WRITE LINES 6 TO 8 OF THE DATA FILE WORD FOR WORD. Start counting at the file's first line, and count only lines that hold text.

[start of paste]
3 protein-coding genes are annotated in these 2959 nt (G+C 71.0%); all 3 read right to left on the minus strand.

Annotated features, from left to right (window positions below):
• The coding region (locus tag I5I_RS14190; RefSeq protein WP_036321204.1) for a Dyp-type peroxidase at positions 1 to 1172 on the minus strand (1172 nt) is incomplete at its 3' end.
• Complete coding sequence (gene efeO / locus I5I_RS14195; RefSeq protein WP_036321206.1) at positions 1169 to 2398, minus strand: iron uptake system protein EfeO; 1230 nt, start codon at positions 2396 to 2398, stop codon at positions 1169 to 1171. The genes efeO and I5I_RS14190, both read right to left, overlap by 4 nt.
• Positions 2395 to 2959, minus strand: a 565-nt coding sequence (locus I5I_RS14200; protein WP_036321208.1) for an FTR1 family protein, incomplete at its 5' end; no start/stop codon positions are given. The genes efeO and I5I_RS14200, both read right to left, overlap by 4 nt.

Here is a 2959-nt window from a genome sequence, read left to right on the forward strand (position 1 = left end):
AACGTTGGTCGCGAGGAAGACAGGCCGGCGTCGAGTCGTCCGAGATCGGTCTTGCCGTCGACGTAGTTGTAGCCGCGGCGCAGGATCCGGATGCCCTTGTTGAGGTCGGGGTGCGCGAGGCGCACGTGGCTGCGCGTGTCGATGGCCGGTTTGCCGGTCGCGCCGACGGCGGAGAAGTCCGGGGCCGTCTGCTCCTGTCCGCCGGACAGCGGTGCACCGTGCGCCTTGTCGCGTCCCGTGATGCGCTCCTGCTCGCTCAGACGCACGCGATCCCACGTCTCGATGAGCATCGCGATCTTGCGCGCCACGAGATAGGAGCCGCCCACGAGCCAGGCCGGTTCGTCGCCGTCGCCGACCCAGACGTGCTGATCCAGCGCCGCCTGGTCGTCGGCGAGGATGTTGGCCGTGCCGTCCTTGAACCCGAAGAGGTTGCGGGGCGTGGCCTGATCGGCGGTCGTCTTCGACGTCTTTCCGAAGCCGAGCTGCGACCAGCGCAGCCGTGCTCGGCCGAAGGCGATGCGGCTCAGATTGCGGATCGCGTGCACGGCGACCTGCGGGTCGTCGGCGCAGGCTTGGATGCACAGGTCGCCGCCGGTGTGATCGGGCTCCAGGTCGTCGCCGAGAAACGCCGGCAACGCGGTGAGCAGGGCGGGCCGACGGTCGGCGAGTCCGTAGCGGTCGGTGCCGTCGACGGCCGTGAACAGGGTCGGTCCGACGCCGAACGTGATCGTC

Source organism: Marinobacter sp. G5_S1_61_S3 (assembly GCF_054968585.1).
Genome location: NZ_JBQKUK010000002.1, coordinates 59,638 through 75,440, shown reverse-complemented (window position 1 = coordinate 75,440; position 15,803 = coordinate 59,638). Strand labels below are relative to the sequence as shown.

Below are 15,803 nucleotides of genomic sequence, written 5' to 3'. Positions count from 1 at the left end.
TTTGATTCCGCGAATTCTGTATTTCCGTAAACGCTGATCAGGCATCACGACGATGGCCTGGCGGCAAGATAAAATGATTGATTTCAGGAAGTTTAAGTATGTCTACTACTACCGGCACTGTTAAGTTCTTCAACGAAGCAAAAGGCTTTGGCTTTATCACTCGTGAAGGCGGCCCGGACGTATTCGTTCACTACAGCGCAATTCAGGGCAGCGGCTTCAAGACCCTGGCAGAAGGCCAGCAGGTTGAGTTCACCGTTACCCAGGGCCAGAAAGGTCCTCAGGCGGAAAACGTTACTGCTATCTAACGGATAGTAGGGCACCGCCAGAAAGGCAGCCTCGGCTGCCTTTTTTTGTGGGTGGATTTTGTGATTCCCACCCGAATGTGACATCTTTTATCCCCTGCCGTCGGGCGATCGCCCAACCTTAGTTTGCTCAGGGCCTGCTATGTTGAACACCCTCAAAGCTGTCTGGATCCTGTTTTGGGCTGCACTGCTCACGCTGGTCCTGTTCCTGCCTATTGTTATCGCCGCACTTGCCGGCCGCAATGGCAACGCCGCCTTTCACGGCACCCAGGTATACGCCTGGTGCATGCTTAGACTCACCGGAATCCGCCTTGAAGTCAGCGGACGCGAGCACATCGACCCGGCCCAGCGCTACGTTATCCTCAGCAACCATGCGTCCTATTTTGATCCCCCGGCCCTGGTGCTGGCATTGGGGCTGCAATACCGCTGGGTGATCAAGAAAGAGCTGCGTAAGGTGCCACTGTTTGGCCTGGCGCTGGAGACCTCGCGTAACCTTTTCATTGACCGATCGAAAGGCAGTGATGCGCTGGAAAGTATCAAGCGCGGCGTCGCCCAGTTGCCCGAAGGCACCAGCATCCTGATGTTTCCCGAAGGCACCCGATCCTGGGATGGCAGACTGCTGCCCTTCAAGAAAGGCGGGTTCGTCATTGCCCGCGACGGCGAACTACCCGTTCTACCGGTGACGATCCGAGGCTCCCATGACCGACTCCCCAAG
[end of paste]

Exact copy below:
Here is a 2959-nt window from a genome sequence, read left to right on the forward strand (position 1 = left end):
AACGTTGGTCGCGAGGAAGACAGGCCGGCGTCGAGTCGTCCGAGATCGGTCTTGCCGTCGACGTAGTTGTAGCCGCGGCGCAGGATCCGGATGCCCTTGTTGAGGTCGGGGTGCGCGAGGCGCACGTGGCTGCGCGTGTCGATGGCCGGTTTGCCGGTCGCGCCGACGGCGGAGAAGTCCGGGGCCGTCTGCTCCTGTCCGCCGGACAGCGGTGCACCGTGCGCCTTGTCGCGTCCCGTGATGCGCTCCTGCTCGCTCAGACGCACGCGATCCCACGTCTCGATGAGCATCGCGATCTTGCGCGCCACGAGATAGGAGCCGCCCACGAGCCAGGCCGGTTCGTCGCCGTCGCCGACCCAGACGTGCTGATCCAGCGCCGCCTGGTCGTCGGCGAGGATGTTGGCCGTGCCGTCCTTGAACCCGAAGAGGTTGCGGGGCGTGGCCTGATCGGCGGTCGTCTTCGACGTCTTTCCGAAGCCGAGCTGCGACCAGCGCAGCCGTGCTCGGCCGAAGGCGATGCGGCTCAGATTGCGGATCGCGTGCACGGCGACCTGCGGGTCGTCGGCGCAGGCTTGGATGCACAGGTCGCCGCCGGTGTGATCGGGCTCCAGGTCGTCGCCGAGAAACGCCGGCAACGCGGTGAGCAGGGCGGGCCGACGGTCGGCGAGTCCGTAGCGGTCGGTGCCGTCGACGGCCGTGAACAGGGTCGGTCCGACGCCGAACGTGATCGTC

Source organism: Marinobacter sp. G5_S1_61_S3 (assembly GCF_054968585.1).